“Fear of flying is the cruelest phobia”

Captain Alon Pereg, an El Al pilot, decided to use his knowledge and expertise to help fearful flyers, and came up with an innovative program and a revolutionary app for treating flight anxiety. We spoke with him about this common phobia, the program and app he developed, and his vision to collaborate with airlines around the world.

Tell me about your background and how this idea came to be.

Since I became an El Al pilot in 2004, I was approached by passengers suffering from aviophobia, or fear of flying. Four years ago, the daughter of a childhood friend asked me for help with her severe flight anxiety, and after I helped her get over it, she flew with her boyfriend to Thailand, came back engaged and said to me, you have to do this for real, because it changes lives. As it happens, her encouragement ignited something I was already contemplating, so I sat down and wrote a detailed program, and for the past three and a half years, I’ve held monthly workshops with more than 400 graduates.

Is this phobia that common?

A survey conducted in the US found that one in three adult Americans suffers from flight anxiety. Last November, we launched a more comprehensive survey among adult Americans: it included ten questions, and the first one was, are you afraid of flying? Of 1751 respondents, 41.5% said yes; 25.5% admitted they suffer from mild anxiety, 8% claimed that their fear of flying is significant, and another 8% admitted they suffer from extreme anxiety. You could say it pretty much reflects the overall numbers in the Western world.

Fear of flying is not the most common phobia, but it is the cruelest, in my opinion. Unlike the fear of public speaking, which stems from embarrassment or fear of failure, aviophobia is a fear of imminent death. And these people lose a lot. I’ve had people telling me, if I don’t fly, I will lose my job. There are families that never fly because mom is too afraid.

This fear is also contagious, parents pass it to children, and spouses infect each other. And the irony is that in most cases, it’s relatively easy to reduce this phobia to a tolerable level that skyrockets your quality of life.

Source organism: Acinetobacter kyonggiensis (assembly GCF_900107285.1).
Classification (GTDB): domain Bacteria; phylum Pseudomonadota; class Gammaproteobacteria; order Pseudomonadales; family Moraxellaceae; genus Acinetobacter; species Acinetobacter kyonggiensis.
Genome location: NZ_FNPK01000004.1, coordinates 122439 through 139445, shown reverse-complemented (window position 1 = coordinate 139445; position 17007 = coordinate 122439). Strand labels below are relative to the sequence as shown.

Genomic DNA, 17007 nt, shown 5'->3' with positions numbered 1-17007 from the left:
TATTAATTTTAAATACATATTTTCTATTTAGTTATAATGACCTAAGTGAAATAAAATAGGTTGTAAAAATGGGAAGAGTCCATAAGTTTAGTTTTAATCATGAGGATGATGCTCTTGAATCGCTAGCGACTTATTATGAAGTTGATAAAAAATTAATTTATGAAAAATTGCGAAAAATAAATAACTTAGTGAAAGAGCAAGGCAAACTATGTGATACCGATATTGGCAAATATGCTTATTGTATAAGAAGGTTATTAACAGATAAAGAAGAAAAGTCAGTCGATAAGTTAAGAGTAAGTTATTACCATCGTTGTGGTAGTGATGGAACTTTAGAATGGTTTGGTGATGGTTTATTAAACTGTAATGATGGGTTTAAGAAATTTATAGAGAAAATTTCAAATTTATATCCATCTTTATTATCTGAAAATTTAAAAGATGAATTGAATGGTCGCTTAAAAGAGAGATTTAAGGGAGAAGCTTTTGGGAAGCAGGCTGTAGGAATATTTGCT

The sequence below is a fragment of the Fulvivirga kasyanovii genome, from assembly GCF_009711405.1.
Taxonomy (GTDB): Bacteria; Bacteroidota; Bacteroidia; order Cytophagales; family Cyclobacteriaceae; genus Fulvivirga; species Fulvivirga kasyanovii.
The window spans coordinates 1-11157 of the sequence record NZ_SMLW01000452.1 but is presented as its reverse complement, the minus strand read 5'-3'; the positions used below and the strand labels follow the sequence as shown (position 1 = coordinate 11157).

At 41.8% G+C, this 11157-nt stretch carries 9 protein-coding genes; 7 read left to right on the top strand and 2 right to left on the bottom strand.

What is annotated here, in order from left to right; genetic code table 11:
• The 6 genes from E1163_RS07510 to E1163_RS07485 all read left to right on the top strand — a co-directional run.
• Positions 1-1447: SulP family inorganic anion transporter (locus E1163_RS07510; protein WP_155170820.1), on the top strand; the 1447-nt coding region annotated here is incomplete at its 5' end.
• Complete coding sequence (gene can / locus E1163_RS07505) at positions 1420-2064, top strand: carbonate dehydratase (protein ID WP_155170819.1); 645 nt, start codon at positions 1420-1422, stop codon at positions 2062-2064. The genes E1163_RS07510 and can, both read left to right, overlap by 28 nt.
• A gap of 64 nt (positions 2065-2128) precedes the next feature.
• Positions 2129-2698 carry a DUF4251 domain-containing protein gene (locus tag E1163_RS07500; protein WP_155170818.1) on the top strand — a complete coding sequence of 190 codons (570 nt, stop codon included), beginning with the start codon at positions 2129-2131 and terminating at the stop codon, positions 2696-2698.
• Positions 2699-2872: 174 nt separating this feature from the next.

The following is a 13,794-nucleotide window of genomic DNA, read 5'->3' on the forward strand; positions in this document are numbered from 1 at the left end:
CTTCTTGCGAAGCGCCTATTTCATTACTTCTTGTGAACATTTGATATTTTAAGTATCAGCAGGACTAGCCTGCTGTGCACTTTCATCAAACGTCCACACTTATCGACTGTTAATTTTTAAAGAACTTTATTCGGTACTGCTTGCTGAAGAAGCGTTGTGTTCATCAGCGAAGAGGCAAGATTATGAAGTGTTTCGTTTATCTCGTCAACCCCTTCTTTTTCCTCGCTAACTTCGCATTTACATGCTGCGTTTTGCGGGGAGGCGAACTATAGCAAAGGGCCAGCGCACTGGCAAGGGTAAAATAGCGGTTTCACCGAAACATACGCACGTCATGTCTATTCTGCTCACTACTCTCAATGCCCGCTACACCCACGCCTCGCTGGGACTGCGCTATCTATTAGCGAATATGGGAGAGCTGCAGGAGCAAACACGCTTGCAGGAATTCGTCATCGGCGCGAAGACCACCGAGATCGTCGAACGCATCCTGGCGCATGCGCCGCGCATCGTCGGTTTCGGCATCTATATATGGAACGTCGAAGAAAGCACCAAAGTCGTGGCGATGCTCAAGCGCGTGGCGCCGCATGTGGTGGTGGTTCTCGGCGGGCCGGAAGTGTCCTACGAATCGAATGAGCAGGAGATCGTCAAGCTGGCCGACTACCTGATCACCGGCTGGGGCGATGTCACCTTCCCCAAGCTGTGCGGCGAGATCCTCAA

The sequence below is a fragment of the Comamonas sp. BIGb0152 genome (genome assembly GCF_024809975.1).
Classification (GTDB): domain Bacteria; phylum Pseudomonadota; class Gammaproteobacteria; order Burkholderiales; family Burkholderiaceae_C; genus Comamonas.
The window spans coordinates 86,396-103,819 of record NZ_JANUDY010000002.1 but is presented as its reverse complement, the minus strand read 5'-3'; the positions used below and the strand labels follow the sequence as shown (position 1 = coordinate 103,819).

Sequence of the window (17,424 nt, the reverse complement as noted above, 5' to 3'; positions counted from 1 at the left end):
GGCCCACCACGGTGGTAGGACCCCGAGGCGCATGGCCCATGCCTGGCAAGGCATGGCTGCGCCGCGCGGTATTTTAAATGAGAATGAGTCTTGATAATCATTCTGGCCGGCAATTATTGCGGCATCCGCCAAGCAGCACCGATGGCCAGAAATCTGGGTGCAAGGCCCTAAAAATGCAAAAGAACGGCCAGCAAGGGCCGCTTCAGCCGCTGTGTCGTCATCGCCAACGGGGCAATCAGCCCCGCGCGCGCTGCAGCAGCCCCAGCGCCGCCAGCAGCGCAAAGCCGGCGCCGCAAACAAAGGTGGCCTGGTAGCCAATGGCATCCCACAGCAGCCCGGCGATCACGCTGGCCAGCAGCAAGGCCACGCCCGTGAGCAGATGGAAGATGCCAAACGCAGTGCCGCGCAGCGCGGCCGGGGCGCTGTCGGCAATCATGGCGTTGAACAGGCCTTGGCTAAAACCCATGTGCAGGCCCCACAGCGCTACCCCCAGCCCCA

Survey screenshot

So how do you do that? What is your program based on?

I’m not a therapist, so my program is based on lots of experience and the belief that in 90% of cases, the fear is greatly intensified by lack of knowledge, and if people had all the facts straight, they would still be afraid, but it won’t adversely affect their quality of life.

In addition to knowledge, I also provide the support that passengers need, they can text me mid-flight over the ocean, and while doing so I also look at the weather charts and tell them what to expect, which calms them down dramatically, because they hear this from an authority figure.

I provide a lot of information, and it starts with data. If you look at how many accidents actually occur, you find that from ’95 until right before COVID-19, the volume of air traffic around the world has tripled, while the number of casualties from accidents has fallen tenfold. That means the aviation safety is 30 times improved.

I also offer deeper knowledge of aviation. Most passengers sit onboard a plane and do not know what is really going on there, so I explain that even if an engine stops working, there is another engine and we don’t actually need both. I teach them how the systems work, and make it clear that even if I entered the cockpit with intent to bring down the plane, there is no single action I can take to do that. When passengers are provided with all this knowledge, they are still scared, but not as much.